Photos: A new world of learning

Zaida Strickland, a sixth-grader at Academy School, in Brattleboro, Vt., wears a mask while attending class on Monday, Sept. 28, 2020.

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MONTPELIER — Gov. Phil Scott’s administration is now advising schools to have mask mandates in place for students and staff until Oct. 4.

“We hope by then the Delta wave that has impacted the entire country, though fortunately not as severe in Vermont, will have begun to subside,” Scott said Wednesday during his weekly news conference.

Previously, Scott urged schools to mandate masks regardless of age and vaccination status for at least the first 10 days of school, then until at least 80 percent of students have been vaccinated. All but one small school in Essex County adopted mandates without Vermont having a state of emergency, which would give the governor authority to enact mask mandates.

Scott announced a new incentive program from the state that will allow schools to apply for funds from a $2 million pool once reaching certain benchmarks related to schools vaccination rates. Students are anticipated to provide input on how to use the money.

Vermont reported about 81 cases in schools since reopening this month. Secretary of Education Dan French said the number is unsurprising given the amount of virus transmission associated with the Delta variant.

“We have approximately 80,000 students in person right now in school and that’s a tremendous achievement from where we were last year,” he said. “We need to understand the educational objectives here are equally as important. We can’t afford to see our students go through another year like last year.”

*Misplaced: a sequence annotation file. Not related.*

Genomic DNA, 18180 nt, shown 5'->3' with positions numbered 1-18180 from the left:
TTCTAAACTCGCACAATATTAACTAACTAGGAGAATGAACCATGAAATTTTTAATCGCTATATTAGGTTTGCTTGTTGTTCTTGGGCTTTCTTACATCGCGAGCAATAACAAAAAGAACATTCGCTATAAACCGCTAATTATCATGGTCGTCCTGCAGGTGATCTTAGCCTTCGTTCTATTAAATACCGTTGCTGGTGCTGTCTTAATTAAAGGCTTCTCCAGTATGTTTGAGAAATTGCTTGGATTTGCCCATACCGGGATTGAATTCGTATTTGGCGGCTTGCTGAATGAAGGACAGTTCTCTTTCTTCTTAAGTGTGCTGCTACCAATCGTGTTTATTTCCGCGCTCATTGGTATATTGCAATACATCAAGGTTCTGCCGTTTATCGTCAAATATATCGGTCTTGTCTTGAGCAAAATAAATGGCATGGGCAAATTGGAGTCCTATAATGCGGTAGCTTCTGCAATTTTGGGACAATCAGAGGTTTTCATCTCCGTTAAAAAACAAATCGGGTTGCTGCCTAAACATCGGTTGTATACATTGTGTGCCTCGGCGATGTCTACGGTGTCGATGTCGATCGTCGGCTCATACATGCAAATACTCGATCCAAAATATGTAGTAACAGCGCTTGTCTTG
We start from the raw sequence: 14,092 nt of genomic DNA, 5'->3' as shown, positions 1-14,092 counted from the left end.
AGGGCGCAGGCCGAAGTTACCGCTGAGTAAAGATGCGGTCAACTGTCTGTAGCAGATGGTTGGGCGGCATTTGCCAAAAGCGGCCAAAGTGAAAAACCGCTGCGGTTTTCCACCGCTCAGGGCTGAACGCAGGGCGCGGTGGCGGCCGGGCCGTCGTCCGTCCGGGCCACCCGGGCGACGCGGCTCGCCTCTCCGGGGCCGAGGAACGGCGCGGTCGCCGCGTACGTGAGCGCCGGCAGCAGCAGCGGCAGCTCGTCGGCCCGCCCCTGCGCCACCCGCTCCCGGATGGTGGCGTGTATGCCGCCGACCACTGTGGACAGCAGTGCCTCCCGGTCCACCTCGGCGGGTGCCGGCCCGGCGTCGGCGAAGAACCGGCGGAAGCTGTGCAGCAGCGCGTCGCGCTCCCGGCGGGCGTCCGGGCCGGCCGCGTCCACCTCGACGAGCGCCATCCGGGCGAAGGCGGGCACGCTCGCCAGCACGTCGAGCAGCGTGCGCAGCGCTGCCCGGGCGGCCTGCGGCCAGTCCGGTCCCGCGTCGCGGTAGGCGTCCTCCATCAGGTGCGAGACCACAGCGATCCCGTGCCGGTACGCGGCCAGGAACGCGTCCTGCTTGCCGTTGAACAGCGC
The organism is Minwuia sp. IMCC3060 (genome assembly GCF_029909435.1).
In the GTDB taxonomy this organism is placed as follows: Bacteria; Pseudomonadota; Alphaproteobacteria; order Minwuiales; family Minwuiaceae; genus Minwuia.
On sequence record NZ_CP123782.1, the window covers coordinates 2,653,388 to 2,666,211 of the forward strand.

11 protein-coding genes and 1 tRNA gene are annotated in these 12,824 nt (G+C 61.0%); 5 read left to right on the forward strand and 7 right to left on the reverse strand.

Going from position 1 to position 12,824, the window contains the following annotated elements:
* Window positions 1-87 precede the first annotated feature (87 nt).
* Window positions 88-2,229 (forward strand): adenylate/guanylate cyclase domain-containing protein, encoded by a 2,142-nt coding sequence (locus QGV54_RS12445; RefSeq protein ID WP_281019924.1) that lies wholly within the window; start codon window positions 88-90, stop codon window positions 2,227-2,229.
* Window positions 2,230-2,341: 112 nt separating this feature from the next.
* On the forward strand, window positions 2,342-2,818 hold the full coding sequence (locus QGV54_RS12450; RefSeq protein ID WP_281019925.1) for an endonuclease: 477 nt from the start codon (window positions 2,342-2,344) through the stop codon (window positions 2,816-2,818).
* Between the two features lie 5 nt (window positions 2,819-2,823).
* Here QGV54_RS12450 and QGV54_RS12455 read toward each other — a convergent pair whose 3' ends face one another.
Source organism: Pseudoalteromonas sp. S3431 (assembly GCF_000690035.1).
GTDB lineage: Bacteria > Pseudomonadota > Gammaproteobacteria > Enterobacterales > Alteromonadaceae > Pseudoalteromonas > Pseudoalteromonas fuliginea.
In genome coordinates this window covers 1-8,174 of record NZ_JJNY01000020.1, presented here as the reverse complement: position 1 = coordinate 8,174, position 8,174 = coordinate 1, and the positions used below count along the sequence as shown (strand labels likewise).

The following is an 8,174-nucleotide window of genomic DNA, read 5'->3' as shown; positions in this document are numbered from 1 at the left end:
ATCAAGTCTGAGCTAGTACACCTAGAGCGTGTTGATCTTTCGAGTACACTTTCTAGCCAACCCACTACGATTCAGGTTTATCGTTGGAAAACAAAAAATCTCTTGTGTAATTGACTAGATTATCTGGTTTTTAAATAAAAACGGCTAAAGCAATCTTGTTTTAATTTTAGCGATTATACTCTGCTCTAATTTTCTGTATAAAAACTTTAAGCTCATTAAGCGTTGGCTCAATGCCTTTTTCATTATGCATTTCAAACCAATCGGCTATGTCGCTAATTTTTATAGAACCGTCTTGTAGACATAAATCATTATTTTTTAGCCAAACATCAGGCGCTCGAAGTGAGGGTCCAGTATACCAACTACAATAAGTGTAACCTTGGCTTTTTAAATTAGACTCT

As of Wednesday, 86.6 percent of eligible Vermonters received at least one dose of a COVID-19 vaccine. A presentation from Michael Pieciak, commissioner of the Department of Financial Regulation, says the unvaccinated case rate increased 11 percent in the last seven days while the vaccinated rate increased just 1 percent in the same period.

“Since early July, hospitalizations among those not fully vaccinated have been six times higher than among those fully vaccinated,” the presentation states.

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State employees working in the Department of Corrections, Vermont Veterans’ Home and Vermont Psychiatric Care Hospital are required to attest that they have been vaccinated or face weekly testing and mandatory mask wearing as of Sept. 1. The same will be true for executive branch employees starting Sept. 15.

COVID-19 outbreaks at long-term care facilities include 22 cases at Vernon Green Nursing Home, four at Vernon Hall Assisted Living and 14 at Vermont Veterans’ Home in Bennington.

Asked about the three State Police Troopers alleged to have made fake vaccination cards, Scott called the news “incredibly disappointing.”

“I don’t think it’s reflective of the entire State Police organization,” he said. “It’s just a dumb thing to do to be perfectly frank. There will be an outside investigation and we will learn more details but my first question is why?”

Scott said he doesn’t believe fake vaccination cards are a big issue in Vermont.

“It’s easy to get a real one: Just walk into your pharmacy, get vaccinated and you have your card,” he said. “There will be an outside investigation and we will learn more details.”

Michael Schirling, commissioner of the Department of Public Safety, said there’s no indication that other state employees were involved in making the cards, and the Federal Bureau of Investigation is leading an investigation on “a parallel and separate track” from DPS.